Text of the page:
Mizrahi-Union Merger Would Create an Israeli Bank That Could Take on the Big Boys

Deal that could change map of local banking won court approval last week

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Mizrahi Tefahot branch in Ramat Hasharon, July 2010.
Mizrahi Tefahot branch in Ramat Hasharon, July 2010.Credit: Ezra Levy
Michael Rochvarger
Michael Rochvarger

Last week saw the approval of one of the most important mergers in Israeli banking: Mizrahi Tefahot Bank, the country’s third-largest lender and its most profitable one, is closer than ever to buying control of Union Bank, ranked sixth with a market share of around 2%.

The go-ahead for the merger given by Judge Oded Shaham of the Jerusalem Competition Tribunal effectively reverses a May 2018 decision by the Competition Authority, which had ruled that the merger would hurt competition, especially in retail banking. The authority had been under immense pressure from Finance Minister Moshe Kahlon and Economy and industry Minister Eli Cohen to block the merger.

The court has not released a full version of its ruling but in a condensed statement it said that “given the characteristics of Union Bank, the difficulties it faces and the absence of any indication that the bank significantly influences the other players in the market, there is no basis for concluding that the bank’s absence is likely to significantly harm competition.”

The Competition Authority has not issued an official response to the ruling, but sources said officials were studying it and no decision had been made. In any case, however, the authority will have to decide about the future of the banks’ loans to the diamond industry.

Both banks are leading players in the segment, with Union alone having loans outstanding in the hundreds of millions of shekels. Sources say the authority will condition final approval of a merger on Union’s divesting the portfolio. It will be a challenging task for the banks because the sector is regarded as increasingly risky due to falling diamond prices. Most of the big banks in Israel have stopped lending to it altogether.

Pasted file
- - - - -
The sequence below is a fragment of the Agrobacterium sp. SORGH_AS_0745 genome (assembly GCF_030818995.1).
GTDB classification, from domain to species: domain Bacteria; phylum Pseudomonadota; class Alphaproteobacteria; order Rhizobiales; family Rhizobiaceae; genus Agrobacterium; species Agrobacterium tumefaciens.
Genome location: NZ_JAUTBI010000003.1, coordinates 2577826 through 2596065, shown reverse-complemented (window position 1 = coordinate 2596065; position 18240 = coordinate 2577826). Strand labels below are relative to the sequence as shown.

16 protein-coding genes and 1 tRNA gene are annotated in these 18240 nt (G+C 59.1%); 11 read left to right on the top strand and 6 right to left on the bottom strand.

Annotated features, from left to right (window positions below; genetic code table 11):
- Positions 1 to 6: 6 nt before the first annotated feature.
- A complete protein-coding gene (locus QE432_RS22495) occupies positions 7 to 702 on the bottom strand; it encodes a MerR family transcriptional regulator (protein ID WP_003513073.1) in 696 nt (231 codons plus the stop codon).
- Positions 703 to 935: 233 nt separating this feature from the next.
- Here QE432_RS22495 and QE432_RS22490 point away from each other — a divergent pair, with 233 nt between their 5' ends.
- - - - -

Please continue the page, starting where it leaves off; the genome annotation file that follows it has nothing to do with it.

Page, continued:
If the merger does go through, Mizrahi will buy the 75% stake in Union owned by its controlling shareholders and another 25% traded on the Tel Aviv Stock Exchange. Mizrahi will pay in shares the equivalent of 60% of Union’s shareholders’ equity. Adding in a 100-million-shekel ($28.8 million) dividend to be paid to shareholders before the deal is completed, the total payout will be about 1.5 billion shekels.

The terms of the merger ensure it does nothing to compromise Mizrahi’s capital adequacy while enabling it to increase its dividend payout, which today stands at 40% of net profit.

News of the merger approval caused the price of Union stock to spike 15.5% higher Thursday, although it retreated 0.7% Sunday to close at 20.25 shekels on the TASE, or 0.57 of book value. Mizrahi shares rose 4.2%, shedding 2% on Sunday to end at 91, or 1.35 times book.

Union has been controlled for the past 26 years by a handful of Israel’s richest families. The biggest among them is Shlomo Eliahu, who controls a 27.1% stake. Since Eliahu acquired Migdal Insurance in 2012 he has been under orders from the Bank of Israel to divest his Union holding, although he succeeded in delaying the deadline. The Union sale will enable him to repay as much as 400 million shekels of personal loans.

The No. 2 shareholder is the Landau family, which owns the energy group Ratio, among its other interests, with 24.8% in Union. The Manor family and Yael Almog-Zakai, with 22.9%, have interests in the auto and real estate sectors, among others.